What follows is a very long post on Sudan and Darfur. It reflects my understanding of this tragic situation as well as the competing international interests that have essentially neutralized all attempts by the United States to impose a decisive solution or a significant intervention that might end the violence. The post was written as a response to a letter containing several articles on Darfur mailed to me by a member of my congregation. (Note that I have not attempted to document my data with links or footnotes although there are some helpful links listed at the posts end).
I have been closely watching and following the situation in Sudan since 1980 when my wife and I met two Christian missionaries who had been working in South Sudan with irrigation assistance but had been forced to leave (along with most other Westerners) because of growing violence against Christian and animist Africans by Arab Muslim military attacks from the north. The major explosion of the so-called “civil war” came two years later which meant that our friends could not return to continue their work there or to visit the people they had worked with. Eventually, many fled southern Sudan into Kenya which is where our friends eventually returned to missionary service (later moving to Pakistan after which they retired to Minnesota).
This “civil war” was always not so much a civil war as it was a systematic slaughter of civilians in the south by government forces and government-backed militias. The modus operandi
was exactly the same as that now being used in Darfur. Government planes bomb and strafe a village followed by the swift arrival of armed troops (primarity Arab Muslims). Men are frequently rounded up and shot, women raped, the village looted and burned and older children sent to the Arab north and sold into slavery.
In many cases a person’s life or liberty could be “purchased” by becoming a Muslim. Tens of thousands of African Christians have endured execution or slavery rather than confess Allah and Mohammed as his Prophet.
Because of the Christian population in south Sudan and the historic presence of missionary agencies who worked in that area for decades the American Evangelical Christian community tried desperately to get media attention and political pressure to be brought against Sudan to stop the killing. The situation was made more difficult with a small minority of the south Sudanese taking up arms and fighting back against the Khartoum government, partially in self-defense and partly in an attempt to gain independence from the north (which had legislated and adopted sharia
law, based on the Koran, for all Sudanese, whether Muslim or not).
American efforts to confront Sudan over the issue of the killings in the south and its tacit approval of the slave trade were led primarily by several Christian U.S. Representatives (virtually all Republican) backed by Christian evangelical mission and relief organizations. Many international human rights organizations also began speaking up, especially on the slavery issue.
To his credit, President Clinton imposed sanctions and restrictions on American oil companies who wanted to get in on the ground floor with recently-discovered massive oil reserves in Sudan. European countries did not join in supporting the U.S. on this issue, preferring to pursue their own self-interests. France, especially, took advantage of the American absence in engrandizing itself to the Sudanese government in return for taking the lead in oil exploration and the development of the Sudanese oil industry. France is still the biggest business partner with Sudan along with China, whose growing need for oil and lack of concern for anything remotely connected to human rights makes Sudan a good place to go shopping.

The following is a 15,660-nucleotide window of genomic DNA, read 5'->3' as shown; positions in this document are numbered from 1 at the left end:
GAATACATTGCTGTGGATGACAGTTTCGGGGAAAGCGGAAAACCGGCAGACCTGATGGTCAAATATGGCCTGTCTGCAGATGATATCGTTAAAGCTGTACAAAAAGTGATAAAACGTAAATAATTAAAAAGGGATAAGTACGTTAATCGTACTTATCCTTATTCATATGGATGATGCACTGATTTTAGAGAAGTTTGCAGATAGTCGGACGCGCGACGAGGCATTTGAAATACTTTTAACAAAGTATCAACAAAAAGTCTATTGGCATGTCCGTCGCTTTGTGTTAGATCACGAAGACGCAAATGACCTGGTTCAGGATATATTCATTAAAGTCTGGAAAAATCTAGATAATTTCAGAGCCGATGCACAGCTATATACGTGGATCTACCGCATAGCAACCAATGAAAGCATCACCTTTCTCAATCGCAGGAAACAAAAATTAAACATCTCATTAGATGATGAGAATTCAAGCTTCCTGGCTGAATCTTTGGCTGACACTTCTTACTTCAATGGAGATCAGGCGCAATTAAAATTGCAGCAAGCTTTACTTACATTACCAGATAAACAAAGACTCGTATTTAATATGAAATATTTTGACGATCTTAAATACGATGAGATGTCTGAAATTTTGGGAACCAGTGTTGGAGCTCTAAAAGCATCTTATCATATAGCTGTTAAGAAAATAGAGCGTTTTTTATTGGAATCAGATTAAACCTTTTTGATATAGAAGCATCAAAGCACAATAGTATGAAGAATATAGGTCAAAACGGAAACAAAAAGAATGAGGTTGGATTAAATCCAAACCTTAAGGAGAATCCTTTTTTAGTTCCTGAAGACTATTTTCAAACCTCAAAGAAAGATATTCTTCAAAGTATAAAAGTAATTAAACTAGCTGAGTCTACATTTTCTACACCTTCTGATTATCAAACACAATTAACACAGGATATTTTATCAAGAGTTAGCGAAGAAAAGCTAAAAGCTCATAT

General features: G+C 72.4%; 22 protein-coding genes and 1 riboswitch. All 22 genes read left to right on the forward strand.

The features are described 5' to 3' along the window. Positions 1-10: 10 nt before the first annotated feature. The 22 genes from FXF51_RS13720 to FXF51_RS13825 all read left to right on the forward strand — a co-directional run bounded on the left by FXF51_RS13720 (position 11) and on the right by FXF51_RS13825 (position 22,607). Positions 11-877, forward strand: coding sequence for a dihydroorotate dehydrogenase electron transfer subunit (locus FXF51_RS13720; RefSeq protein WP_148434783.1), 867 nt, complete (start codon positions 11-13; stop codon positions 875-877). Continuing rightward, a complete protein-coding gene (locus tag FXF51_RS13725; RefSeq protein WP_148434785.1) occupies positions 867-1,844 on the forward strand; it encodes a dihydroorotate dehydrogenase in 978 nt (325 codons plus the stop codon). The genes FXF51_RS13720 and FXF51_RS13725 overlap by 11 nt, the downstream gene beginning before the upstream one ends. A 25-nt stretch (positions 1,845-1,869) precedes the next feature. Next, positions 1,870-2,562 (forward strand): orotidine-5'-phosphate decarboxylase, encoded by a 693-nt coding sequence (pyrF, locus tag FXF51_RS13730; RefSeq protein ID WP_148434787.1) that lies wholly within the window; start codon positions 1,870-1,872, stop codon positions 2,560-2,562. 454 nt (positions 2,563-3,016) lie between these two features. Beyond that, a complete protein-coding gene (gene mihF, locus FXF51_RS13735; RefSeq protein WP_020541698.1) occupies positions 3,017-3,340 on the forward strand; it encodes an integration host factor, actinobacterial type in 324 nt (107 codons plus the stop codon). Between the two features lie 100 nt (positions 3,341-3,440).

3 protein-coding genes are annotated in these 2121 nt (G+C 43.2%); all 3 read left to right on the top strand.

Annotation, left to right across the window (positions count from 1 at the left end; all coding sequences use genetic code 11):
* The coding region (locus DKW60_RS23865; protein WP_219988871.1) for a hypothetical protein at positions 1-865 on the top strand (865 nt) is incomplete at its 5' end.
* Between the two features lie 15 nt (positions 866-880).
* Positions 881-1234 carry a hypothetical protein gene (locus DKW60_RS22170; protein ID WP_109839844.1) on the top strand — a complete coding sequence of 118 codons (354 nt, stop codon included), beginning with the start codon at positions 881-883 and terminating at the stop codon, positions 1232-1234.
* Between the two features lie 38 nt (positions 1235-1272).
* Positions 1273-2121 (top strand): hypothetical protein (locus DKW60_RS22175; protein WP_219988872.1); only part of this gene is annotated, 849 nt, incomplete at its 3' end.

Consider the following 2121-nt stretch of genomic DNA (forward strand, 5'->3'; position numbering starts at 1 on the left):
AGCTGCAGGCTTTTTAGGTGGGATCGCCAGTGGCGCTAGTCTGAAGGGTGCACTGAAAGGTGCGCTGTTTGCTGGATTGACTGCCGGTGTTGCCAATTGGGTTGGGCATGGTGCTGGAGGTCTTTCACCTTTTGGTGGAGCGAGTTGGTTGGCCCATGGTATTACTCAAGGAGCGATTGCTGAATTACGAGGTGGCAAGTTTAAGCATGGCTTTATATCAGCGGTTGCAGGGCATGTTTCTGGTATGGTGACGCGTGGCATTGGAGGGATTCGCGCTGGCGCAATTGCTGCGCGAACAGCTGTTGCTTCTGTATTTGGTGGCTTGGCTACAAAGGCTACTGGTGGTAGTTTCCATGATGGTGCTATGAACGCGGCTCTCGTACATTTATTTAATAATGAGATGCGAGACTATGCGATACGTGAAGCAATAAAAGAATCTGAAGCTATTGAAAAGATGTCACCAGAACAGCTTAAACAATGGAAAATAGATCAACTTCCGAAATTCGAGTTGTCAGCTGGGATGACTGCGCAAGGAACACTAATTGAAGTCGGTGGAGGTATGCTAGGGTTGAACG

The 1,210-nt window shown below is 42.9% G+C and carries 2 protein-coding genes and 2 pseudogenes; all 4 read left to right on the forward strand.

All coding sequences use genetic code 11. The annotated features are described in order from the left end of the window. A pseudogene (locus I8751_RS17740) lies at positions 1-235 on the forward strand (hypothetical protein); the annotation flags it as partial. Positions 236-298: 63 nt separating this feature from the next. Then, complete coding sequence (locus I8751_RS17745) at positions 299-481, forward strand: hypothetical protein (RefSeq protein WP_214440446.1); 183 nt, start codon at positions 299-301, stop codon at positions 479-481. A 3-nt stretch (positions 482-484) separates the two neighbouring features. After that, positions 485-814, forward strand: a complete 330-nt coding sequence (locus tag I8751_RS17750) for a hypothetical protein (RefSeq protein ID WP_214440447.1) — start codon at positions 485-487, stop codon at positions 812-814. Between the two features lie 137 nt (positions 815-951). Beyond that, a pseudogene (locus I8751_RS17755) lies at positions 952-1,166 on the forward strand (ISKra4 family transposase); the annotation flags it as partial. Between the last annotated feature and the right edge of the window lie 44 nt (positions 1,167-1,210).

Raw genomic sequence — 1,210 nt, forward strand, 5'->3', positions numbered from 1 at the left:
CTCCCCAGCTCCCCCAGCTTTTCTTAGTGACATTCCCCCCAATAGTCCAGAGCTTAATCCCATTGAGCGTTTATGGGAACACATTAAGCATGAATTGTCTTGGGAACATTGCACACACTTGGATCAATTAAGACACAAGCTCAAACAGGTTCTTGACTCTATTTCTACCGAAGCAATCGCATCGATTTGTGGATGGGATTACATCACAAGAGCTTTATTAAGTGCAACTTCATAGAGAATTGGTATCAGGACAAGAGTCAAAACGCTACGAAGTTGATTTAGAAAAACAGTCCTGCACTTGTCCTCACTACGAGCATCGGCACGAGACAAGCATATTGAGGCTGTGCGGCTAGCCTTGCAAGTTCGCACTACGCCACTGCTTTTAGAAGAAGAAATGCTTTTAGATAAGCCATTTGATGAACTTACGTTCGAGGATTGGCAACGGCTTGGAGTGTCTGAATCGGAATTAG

As the New Yorker article explains, the pressure exerted by Clinton and a few other cooperative countries (Canada not among them, by the way) led the Sudanese government to start a process of negotiation with the south. Under President Bush’s continuation of the policy (with much restraint and minimal criticism in order to facilitate the peace process) a cease fire and nearly-completed truce agreement has been worked out between Khartoum and the southern rebel forces.
Unfortunately, this truce freed up government troops who soon were being used to control a growing resistance movement in the Darfur region of western Sudan. The Darfur rebels hoped to make a deal similar to that being negotiated with the south. Unfortunately for them, Darfur has been found to possess a large share of Sudan’s oil. It was not in Khartoum’s national interests to allow anyone but themselves control of that resource.
Virtually all the population in Darfur is Muslim. But Khartoum used the cultural divide between north Darfur Arabs and southern Darfur Africans to split the resistance and gain the Arab leadership as proxy allies to “cleanse” the area of the majority African (non-nomadic) population.
This began several years ago and has been fairly well covered by major media such as the Washington Post, New York Times and the Wall Street Journal as well as international human rights groups and Christian relief organizations.
Throughout this entire Sudanese series of internal killing and destroying, the United Nations and most of Western Europe, have either mouthed toothless threats, hoped that the neighboring African countries would step in to help or allowed the United States to spend generously on human relief programs while they continued doing their lucrative business deals with Khartoum.
Both Clinton and Bush have made aggressive and very public appeals to the international community to join with the United States in forcing Sudan to back down. As is obvious, the basic response has been for the United Nations to continue to mouth platitudes and for France and China to, essentially, tell the U.S. to go to hell.
Interestingly enough, Iraq was similarly being used by France as a major source of its oil and economic investments. This was, of course, taking place while, on paper at least, France was a signatory with the sanctions imposed by the United Nations.
France and other European nations had little objection to the invasion of Afghanistan (because they had virtually no economic interests there) and even provided at least token troops and support.